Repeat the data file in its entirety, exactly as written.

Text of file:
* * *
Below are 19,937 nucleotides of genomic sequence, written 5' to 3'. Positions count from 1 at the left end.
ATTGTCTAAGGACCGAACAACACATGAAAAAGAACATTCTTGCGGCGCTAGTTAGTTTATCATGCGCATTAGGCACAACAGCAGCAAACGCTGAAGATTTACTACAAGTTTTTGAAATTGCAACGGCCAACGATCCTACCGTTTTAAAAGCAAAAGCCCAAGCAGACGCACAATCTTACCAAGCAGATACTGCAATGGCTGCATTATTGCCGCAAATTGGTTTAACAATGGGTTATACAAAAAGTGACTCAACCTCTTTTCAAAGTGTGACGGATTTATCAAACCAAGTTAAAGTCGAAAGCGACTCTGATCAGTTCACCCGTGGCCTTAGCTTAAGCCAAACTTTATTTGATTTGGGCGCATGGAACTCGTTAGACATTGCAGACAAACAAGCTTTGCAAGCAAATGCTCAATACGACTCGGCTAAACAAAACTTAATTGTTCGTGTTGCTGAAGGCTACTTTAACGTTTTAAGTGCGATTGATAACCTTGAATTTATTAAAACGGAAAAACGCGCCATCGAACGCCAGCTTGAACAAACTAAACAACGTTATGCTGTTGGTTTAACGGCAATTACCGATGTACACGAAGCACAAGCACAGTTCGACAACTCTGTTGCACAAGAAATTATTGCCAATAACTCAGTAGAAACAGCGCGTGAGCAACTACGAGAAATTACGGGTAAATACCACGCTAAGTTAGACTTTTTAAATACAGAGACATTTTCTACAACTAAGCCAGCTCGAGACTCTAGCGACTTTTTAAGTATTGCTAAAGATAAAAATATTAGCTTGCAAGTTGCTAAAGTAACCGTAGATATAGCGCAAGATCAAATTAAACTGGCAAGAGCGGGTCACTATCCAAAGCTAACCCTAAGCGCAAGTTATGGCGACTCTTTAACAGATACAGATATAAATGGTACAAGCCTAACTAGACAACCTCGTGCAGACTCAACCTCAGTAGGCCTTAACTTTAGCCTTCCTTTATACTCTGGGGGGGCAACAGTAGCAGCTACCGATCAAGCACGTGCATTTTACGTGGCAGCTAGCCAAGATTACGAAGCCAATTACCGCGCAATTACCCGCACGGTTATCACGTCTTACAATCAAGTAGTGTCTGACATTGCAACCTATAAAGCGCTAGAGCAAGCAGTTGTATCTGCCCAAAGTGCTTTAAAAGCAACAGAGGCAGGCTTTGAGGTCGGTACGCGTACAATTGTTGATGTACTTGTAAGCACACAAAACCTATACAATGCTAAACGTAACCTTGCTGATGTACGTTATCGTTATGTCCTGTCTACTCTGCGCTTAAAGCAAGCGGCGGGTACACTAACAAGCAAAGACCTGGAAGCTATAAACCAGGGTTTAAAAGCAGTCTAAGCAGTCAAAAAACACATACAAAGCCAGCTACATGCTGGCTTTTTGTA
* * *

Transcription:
Below are 19,937 nucleotides of genomic sequence, written 5' to 3'. Positions count from 1 at the left end.
ATTGTCTAAGGACCGAACAACACATGAAAAAGAACATTCTTGCGGCGCTAGTTAGTTTATCATGCGCATTAGGCACAACAGCAGCAAACGCTGAAGATTTACTACAAGTTTTTGAAATTGCAACGGCCAACGATCCTACCGTTTTAAAAGCAAAAGCCCAAGCAGACGCACAATCTTACCAAGCAGATACTGCAATGGCTGCATTATTGCCGCAAATTGGTTTAACAATGGGTTATACAAAAAGTGACTCAACCTCTTTTCAAAGTGTGACGGATTTATCAAACCAAGTTAAAGTCGAAAGCGACTCTGATCAGTTCACCCGTGGCCTTAGCTTAAGCCAAACTTTATTTGATTTGGGCGCATGGAACTCGTTAGACATTGCAGACAAACAAGCTTTGCAAGCAAATGCTCAATACGACTCGGCTAAACAAAACTTAATTGTTCGTGTTGCTGAAGGCTACTTTAACGTTTTAAGTGCGATTGATAACCTTGAATTTATTAAAACGGAAAAACGCGCCATCGAACGCCAGCTTGAACAAACTAAACAACGTTATGCTGTTGGTTTAACGGCAATTACCGATGTACACGAAGCACAAGCACAGTTCGACAACTCTGTTGCACAAGAAATTATTGCCAATAACTCAGTAGAAACAGCGCGTGAGCAACTACGAGAAATTACGGGTAAATACCACGCTAAGTTAGACTTTTTAAATACAGAGACATTTTCTACAACTAAGCCAGCTCGAGACTCTAGCGACTTTTTAAGTATTGCTAAAGATAAAAATATTAGCTTGCAAGTTGCTAAAGTAACCGTAGATATAGCGCAAGATCAAATTAAACTGGCAAGAGCGGGTCACTATCCAAAGCTAACCCTAAGCGCAAGTTATGGCGACTCTTTAACAGATACAGATATAAATGGTACAAGCCTAACTAGACAACCTCGTGCAGACTCAACCTCAGTAGGCCTTAACTTTAGCCTTCCTTTATACTCTGGGGGGGCAACAGTAGCAGCTACCGATCAAGCACGTGCATTTTACGTGGCAGCTAGCCAAGATTACGAAGCCAATTACCGCGCAATTACCCGCACGGTTATCACGTCTTACAATCAAGTAGTGTCTGACATTGCAACCTATAAAGCGCTAGAGCAAGCAGTTGTATCTGCCCAAAGTGCTTTAAAAGCAACAGAGGCAGGCTTTGAGGTCGGTACGCGTACAATTGTTGATGTACTTGTAAGCACACAAAACCTATACAATGCTAAACGTAACCTTGCTGATGTACGTTATCGTTATGTCCTGTCTACTCTGCGCTTAAAGCAAGCGGCGGGTACACTAACAAGCAAAGACCTGGAAGCTATAAACCAGGGTTTAAAAGCAGTCTAAGCAGTCAAAAAACACATACAAAGCCAGCTACATGCTGGCTTTTTGTA